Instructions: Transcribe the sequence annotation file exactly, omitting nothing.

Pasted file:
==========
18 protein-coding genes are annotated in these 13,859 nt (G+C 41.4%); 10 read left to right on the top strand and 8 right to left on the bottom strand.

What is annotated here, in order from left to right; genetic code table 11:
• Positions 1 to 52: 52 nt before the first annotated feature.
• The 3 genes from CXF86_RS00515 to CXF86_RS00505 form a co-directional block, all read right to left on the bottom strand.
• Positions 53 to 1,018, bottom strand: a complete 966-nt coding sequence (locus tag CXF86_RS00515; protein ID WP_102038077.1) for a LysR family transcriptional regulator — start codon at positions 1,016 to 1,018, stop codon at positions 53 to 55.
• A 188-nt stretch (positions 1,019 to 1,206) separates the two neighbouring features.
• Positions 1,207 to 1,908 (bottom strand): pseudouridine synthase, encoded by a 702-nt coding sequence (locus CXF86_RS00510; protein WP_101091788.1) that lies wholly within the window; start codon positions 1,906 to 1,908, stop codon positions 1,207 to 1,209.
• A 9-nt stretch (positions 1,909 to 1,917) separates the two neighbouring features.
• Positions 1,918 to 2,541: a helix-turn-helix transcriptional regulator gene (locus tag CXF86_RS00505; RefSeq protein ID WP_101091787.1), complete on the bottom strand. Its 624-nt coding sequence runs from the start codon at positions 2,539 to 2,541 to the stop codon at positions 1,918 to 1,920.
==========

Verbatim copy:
18 protein-coding genes are annotated in these 13,859 nt (G+C 41.4%); 10 read left to right on the top strand and 8 right to left on the bottom strand.

What is annotated here, in order from left to right; genetic code table 11:
• Positions 1 to 52: 52 nt before the first annotated feature.
• The 3 genes from CXF86_RS00515 to CXF86_RS00505 form a co-directional block, all read right to left on the bottom strand.
• Positions 53 to 1,018, bottom strand: a complete 966-nt coding sequence (locus tag CXF86_RS00515; protein ID WP_102038077.1) for a LysR family transcriptional regulator — start codon at positions 1,016 to 1,018, stop codon at positions 53 to 55.
• A 188-nt stretch (positions 1,019 to 1,206) separates the two neighbouring features.
• Positions 1,207 to 1,908 (bottom strand): pseudouridine synthase, encoded by a 702-nt coding sequence (locus CXF86_RS00510; protein WP_101091788.1) that lies wholly within the window; start codon positions 1,906 to 1,908, stop codon positions 1,207 to 1,209.
• A 9-nt stretch (positions 1,909 to 1,917) separates the two neighbouring features.
• Positions 1,918 to 2,541: a helix-turn-helix transcriptional regulator gene (locus tag CXF86_RS00505; RefSeq protein ID WP_101091787.1), complete on the bottom strand. Its 624-nt coding sequence runs from the start codon at positions 2,539 to 2,541 to the stop codon at positions 1,918 to 1,920.